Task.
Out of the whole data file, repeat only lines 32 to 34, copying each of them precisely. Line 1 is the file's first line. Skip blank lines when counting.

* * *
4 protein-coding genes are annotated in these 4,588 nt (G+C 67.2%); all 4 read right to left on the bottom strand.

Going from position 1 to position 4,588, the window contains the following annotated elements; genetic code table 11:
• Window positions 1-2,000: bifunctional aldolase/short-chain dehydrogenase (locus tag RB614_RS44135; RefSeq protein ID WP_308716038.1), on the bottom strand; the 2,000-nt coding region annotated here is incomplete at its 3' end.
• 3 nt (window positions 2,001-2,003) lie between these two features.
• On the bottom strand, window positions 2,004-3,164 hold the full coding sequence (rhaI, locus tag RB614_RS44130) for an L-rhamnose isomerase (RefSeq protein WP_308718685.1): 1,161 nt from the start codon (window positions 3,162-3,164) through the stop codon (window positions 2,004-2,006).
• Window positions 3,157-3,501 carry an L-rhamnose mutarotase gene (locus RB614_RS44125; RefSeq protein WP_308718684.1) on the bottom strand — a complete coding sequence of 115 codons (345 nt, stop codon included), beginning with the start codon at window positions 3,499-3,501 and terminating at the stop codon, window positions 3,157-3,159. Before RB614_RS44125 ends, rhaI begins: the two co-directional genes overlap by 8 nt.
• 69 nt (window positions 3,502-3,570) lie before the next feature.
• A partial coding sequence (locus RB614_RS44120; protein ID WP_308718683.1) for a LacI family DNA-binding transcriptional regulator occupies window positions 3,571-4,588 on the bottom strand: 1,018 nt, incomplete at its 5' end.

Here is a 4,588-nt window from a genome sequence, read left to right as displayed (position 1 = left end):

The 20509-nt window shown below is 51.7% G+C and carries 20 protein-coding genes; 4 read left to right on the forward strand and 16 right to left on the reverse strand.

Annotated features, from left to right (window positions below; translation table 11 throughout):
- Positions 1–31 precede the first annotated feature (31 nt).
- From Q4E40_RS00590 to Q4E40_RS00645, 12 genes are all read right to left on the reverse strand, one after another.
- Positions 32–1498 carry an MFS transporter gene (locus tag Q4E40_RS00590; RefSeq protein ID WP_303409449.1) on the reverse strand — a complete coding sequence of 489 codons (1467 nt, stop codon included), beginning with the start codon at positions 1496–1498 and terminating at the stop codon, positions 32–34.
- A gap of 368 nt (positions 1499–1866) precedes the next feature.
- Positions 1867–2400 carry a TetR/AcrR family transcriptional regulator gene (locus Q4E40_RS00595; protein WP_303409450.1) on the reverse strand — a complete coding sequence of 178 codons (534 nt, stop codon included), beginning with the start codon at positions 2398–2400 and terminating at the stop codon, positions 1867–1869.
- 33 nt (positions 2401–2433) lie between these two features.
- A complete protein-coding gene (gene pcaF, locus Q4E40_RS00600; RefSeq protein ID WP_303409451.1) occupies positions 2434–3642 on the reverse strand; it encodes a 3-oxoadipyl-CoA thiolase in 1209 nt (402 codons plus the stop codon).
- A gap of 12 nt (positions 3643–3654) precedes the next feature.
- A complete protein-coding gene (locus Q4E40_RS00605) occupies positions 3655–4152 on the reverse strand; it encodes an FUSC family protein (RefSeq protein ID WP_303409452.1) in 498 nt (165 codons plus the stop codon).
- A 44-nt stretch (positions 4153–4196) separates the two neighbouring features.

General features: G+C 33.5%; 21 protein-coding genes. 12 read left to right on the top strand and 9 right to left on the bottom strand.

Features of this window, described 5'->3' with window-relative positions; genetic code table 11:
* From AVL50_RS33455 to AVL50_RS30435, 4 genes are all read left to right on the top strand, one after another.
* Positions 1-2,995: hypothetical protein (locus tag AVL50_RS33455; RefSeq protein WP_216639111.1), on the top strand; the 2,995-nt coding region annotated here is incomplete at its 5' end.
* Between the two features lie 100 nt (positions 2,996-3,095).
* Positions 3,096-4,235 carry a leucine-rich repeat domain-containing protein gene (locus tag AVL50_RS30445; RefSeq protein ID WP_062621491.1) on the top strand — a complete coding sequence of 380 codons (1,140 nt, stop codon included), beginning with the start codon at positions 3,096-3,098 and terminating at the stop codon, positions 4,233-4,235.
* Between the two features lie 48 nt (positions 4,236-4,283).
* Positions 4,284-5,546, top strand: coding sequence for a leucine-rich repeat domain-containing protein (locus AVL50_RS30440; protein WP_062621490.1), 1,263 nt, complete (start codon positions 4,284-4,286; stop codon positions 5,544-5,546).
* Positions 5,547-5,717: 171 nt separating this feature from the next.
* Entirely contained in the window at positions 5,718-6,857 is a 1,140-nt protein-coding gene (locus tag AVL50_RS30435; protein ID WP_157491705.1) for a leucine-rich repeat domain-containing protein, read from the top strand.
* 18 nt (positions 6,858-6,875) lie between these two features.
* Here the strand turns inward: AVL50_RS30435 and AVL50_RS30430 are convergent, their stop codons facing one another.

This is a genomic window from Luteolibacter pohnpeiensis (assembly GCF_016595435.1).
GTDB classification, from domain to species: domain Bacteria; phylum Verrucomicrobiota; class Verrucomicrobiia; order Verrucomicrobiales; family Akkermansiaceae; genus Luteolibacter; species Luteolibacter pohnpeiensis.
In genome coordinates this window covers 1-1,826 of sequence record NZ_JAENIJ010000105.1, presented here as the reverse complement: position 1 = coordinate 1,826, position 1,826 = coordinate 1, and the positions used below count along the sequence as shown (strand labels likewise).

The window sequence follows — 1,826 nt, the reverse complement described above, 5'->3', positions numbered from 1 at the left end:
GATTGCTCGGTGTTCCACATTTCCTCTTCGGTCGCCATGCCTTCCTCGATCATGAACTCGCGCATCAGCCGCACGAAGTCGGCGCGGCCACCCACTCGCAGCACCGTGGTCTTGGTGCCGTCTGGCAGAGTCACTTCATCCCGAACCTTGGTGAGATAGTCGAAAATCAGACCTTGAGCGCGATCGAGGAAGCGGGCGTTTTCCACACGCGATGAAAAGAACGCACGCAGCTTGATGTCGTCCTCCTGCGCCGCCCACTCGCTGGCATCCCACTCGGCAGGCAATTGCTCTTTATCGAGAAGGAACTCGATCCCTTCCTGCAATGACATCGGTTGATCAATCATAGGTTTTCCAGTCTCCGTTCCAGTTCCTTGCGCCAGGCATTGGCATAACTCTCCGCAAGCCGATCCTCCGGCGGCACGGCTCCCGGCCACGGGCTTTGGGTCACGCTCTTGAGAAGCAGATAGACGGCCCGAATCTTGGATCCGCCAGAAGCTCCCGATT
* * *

* 18 nt (positions 6,858-6,875) lie between these two features.
* Here the strand turns inward: AVL50_RS30435 and AVL50_RS30430 are convergent, their stop codons facing one another.

This is a genomic window from Luteolibacter pohnpeiensis (assembly GCF_016595435.1).